Paul Graham recently wrote an essay on how to find a breakthrough startup idea. Here are several important points that he raised:
The first is that it is a common mistake of startups that they try to solve problems that do not exist. Therefore, it is best to solve a tangible, existing problem that affects you.
The best startup ideas have 3 common features:
-- The founders themselves want it;
-- The founders can do it themselves;
-- Few people understand that it is worth doing.
So many founders create unnecessary things without a clear target audience because they start startups without ideas that solve tangible problems. This approach generates bad ideas that initially seem plausible enough to work on.
A good startup idea cannot be custom made.
Another interesting idea Paul raised is that it is best to create things that are needed by a small number of people, making sure that these people need the product very much. Not all ideas of this type are good, but almost all good ideas are of this type.
Additionally, if you don't know who needs your idea so much that they'll look past the imperfect first version, it's probably not a great idea.
To find good startup ideas, it's important to become a person who has such ideas. And for that, it is important to be at the forefront of some rapidly changing industries such as tech, decentralised finance, economics and so on.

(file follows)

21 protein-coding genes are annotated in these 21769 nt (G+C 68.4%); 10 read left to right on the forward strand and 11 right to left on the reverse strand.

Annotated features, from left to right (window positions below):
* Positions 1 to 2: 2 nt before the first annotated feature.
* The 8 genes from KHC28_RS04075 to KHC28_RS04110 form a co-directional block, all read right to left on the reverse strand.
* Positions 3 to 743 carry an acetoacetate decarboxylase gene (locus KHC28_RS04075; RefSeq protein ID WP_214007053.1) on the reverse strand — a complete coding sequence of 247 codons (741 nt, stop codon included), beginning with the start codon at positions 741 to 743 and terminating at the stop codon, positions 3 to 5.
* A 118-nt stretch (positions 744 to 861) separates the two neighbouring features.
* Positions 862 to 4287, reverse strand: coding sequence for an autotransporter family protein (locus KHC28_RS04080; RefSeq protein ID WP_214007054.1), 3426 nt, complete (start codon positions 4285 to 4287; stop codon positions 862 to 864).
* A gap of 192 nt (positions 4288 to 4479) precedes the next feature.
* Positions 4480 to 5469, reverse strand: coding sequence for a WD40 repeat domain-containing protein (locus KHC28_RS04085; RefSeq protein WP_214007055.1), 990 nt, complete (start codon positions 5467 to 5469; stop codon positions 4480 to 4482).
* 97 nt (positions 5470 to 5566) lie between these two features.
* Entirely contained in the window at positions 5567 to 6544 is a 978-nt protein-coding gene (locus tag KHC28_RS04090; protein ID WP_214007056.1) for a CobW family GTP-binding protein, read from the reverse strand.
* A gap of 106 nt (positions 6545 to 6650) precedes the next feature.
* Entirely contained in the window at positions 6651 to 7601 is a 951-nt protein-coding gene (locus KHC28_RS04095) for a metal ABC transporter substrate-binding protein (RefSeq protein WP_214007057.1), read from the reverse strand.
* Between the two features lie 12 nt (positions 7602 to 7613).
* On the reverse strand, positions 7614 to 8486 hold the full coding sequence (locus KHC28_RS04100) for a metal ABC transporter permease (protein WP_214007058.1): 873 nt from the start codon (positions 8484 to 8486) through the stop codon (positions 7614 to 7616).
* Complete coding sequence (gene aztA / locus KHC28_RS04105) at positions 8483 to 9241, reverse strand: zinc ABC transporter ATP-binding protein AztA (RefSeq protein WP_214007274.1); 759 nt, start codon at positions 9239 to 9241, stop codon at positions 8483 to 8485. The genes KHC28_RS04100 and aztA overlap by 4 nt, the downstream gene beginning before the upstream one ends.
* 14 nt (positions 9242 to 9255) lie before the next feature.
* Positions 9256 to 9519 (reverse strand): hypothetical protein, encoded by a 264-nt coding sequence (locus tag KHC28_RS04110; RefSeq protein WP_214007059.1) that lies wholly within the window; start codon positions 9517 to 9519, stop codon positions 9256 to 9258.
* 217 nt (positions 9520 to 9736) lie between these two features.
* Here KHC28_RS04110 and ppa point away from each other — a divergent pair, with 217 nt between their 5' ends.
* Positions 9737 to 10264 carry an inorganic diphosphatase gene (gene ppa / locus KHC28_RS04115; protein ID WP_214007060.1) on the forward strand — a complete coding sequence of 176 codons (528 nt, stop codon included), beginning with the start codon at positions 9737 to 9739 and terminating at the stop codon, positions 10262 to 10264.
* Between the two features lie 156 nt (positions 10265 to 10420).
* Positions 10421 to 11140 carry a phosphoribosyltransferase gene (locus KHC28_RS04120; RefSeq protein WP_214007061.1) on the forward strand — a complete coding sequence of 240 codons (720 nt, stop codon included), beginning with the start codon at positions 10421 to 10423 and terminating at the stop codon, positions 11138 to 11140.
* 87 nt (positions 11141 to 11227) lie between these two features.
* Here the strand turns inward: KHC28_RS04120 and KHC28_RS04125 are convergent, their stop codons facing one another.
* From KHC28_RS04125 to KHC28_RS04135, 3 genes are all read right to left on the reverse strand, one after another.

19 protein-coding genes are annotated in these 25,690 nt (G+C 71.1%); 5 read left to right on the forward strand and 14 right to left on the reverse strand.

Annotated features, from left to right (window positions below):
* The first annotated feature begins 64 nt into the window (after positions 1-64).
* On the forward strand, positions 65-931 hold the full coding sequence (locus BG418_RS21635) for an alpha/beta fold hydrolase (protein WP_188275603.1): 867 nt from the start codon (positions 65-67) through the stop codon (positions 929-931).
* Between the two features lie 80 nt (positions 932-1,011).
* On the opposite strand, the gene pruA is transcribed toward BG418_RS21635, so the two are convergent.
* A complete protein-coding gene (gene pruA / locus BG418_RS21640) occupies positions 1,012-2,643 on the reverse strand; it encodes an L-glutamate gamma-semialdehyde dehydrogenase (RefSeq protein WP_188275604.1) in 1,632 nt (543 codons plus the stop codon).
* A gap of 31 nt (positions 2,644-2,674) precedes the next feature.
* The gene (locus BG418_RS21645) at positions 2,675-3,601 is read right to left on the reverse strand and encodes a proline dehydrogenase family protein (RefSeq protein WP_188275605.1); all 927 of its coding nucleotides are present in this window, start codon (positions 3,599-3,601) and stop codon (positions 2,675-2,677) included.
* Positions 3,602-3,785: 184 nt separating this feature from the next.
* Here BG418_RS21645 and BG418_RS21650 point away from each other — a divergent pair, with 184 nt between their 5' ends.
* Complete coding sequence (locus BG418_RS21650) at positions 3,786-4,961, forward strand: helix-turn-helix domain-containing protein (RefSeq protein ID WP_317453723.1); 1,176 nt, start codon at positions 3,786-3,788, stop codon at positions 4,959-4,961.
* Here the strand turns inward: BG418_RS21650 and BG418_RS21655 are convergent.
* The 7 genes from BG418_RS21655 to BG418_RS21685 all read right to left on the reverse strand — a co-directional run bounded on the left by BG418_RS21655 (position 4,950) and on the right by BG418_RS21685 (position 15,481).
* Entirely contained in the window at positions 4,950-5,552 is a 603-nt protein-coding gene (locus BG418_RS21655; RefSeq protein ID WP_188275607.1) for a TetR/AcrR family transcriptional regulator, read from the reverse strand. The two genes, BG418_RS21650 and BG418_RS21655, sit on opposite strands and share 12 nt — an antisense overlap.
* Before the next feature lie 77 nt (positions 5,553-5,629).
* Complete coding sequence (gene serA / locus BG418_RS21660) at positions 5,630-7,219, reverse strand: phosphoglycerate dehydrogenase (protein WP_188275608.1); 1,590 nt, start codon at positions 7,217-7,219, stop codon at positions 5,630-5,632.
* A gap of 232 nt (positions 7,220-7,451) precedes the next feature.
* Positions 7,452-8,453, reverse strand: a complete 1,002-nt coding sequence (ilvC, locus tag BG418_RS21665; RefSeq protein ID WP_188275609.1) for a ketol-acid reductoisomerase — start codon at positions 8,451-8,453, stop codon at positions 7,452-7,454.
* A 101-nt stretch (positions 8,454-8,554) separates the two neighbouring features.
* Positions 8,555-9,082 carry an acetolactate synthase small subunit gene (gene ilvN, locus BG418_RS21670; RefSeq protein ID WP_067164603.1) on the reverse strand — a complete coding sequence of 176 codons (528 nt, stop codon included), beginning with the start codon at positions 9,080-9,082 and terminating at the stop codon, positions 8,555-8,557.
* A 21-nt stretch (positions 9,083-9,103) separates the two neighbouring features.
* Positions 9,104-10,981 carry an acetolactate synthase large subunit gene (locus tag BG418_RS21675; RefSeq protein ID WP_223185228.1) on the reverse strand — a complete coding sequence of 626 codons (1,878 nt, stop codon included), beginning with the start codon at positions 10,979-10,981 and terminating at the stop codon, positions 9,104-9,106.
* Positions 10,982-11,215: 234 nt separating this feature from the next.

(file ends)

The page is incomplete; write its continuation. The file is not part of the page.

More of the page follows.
The best startup ideas are obtained when the funders can envisage the future and see what would be missing.
Paul notes that good ideas are not invented, but noticed. Organic ideas are those that naturally grow out of the personal experience of the funders. Most successful startups from Y Combinator started with such ideas.
When searching for startup ideas, it is important to ask these types of questions:
-- What is missing now?
-- What will people do differently in the future in this area?
-- Is the idea strong enough to create a big company out of?
It is better to have the process of searching for problems and solutions running constantly in the background, rather than concentrating all your effort on inventing the next big thing. Let it happen naturally, otherwise the ideas you come up with will most likely be obvious.
A good way to find ideas is to work on projects that seem cool and interesting to you personally. Then you will find what you are missing.
Lastly, Paul mentions that a crowded competitive market is a good thing. It means there's a demand and none of the existing solutions are good enough to dominate the market.